The soap opera continues between the community of developers, who have long requested an official SDK for iPhone, and Apple, which until now has not wanted to know.Business Week rumors that, given some information received, Apple would plan to distribute the much expected software development kit at the next MacWorld 2008. News that would confirm some previous rumors that in recent times have shaken the community of Apple fans.
So why wait so long? Was it the efforts of the hackers and the users' requests that made Stve Jobs change his mind? Business Week's opinion that the main reason for this iPhone 'closure' is not in the much-invoked system security, but in the exit of Leopard. It is a widespread idea that with the release of Leopard the mobile phone will have more functions, not available with Tiger.
Given that the new Mac 10.5 had accumulated delay precisely because of the launch of the mobile phone, it was logical to armor iPhone at least until the arrival of the long-awaited operating system. Therefore optimists argue that after October 26, a new era could begin, which will see its climax early next year, when an official SDK could be distributed to those eager for programming.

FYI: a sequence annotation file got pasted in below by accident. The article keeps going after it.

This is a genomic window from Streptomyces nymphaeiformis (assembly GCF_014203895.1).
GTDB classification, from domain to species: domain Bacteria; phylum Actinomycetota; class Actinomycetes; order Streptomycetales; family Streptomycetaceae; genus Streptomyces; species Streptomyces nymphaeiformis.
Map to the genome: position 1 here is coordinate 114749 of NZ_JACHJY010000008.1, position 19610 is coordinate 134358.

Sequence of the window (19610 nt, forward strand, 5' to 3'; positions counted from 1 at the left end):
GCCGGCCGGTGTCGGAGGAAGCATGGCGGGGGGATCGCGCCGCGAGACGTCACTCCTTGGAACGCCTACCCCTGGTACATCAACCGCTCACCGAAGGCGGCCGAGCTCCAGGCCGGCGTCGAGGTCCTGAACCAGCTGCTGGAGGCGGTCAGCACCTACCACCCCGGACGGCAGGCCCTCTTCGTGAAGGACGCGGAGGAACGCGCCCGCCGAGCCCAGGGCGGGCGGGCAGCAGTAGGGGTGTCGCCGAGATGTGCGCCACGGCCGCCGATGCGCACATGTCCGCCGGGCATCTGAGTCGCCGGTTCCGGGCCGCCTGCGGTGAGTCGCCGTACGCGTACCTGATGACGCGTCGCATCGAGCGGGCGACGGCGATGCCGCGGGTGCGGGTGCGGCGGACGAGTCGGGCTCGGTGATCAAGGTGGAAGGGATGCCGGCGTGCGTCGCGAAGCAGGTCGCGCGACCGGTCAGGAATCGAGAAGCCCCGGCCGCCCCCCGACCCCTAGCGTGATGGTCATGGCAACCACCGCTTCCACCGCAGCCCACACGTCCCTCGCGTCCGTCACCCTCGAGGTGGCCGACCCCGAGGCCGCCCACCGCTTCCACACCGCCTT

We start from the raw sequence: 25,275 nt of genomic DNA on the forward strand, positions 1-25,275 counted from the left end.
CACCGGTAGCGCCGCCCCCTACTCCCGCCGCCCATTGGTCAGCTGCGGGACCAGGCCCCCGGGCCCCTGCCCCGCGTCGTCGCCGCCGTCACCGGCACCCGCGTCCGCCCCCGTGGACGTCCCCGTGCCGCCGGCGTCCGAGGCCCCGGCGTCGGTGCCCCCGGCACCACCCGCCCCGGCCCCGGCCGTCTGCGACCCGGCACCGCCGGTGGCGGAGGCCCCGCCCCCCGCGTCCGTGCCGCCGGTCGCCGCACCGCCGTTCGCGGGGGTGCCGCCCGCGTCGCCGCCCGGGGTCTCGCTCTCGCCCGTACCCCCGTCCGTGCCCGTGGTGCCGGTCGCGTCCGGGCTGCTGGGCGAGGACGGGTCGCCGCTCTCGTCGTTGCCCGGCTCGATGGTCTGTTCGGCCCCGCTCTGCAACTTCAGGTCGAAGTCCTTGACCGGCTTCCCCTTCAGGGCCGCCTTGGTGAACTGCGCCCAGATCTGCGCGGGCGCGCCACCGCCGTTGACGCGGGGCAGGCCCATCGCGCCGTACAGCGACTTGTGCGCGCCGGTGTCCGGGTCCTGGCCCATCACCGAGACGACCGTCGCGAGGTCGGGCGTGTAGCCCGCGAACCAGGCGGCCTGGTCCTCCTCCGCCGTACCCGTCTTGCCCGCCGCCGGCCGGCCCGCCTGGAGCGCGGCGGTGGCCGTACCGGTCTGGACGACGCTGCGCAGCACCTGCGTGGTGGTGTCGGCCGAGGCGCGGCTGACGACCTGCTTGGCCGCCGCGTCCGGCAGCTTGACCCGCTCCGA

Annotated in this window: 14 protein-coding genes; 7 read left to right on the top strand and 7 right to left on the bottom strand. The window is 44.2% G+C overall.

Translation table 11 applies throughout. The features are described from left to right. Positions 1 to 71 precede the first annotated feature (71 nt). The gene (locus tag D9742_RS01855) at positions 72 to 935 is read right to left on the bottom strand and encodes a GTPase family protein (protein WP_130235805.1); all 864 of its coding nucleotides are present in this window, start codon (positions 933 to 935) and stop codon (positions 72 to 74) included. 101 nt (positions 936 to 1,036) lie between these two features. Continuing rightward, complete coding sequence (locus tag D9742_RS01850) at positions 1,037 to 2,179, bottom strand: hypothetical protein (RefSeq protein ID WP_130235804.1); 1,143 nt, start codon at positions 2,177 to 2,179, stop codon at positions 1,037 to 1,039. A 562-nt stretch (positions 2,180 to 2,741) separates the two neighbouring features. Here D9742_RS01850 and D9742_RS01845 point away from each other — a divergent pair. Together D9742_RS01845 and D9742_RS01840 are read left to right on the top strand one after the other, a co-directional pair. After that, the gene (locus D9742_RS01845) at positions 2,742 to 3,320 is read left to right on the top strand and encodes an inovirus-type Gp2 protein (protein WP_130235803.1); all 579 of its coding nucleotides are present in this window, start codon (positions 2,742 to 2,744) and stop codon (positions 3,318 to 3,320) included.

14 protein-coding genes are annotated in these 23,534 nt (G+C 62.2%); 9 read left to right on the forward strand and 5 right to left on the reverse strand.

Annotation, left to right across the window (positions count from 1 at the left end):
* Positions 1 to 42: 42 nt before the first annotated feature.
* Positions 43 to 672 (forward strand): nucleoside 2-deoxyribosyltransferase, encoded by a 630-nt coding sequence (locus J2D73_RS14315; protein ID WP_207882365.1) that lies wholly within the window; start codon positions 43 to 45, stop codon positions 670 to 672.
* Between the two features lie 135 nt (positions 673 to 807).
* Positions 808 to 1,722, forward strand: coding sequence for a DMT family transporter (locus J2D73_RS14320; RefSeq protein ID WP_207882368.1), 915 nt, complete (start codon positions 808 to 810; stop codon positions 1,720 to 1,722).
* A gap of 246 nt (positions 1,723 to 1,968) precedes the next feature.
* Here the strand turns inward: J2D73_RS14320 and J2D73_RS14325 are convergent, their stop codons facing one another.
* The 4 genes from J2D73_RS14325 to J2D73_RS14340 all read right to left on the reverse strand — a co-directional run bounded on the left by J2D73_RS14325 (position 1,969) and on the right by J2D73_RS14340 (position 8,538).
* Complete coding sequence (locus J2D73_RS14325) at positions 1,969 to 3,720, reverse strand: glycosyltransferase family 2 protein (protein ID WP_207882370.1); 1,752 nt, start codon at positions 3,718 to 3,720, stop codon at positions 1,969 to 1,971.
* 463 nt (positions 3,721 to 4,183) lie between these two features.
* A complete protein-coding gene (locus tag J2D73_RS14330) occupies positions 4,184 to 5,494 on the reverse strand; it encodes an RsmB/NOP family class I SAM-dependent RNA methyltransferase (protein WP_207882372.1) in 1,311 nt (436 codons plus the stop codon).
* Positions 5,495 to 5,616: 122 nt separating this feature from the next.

The additional programs and applications developed could then be distributed through the usual iTunes Store, a strategy that would allow you to capitalize on the efforts of the developers, but also to give a certain boost to Apple's revenues. An open system is fine but, of course, (almost ) no manufacturer would dream of distributing a 100% open device, mostly for economic reasons. A certain percentage of control desired by all.
For these reasons, the third parties appointed to develop on the iPhone may not be all of them, but only some capable and trusted companies, capable of not damaging the device or, more importantly, of maintaining the level of security that would be so high to Steve Jobs's heart.
Others, even more optimistic, also claim that some developers such as EA or Google have already received the infamous SDK. As proof of this there would be the Gogle Maps and YouTube applications, already present on the iPhone. EA, however, did not comment on the rumor.
To the side of everything there would be AT&T, which apparently limits itself to being a spectator, not taking a position on the issue. 'It is up to Apple to decide whether to authorize the development of third-party applications on the iPhone' declares AT&T spokesman Michael Coe; "We have already accepted this choice already on other devices". Phrase that does not hide a certain approval of a choice of this type.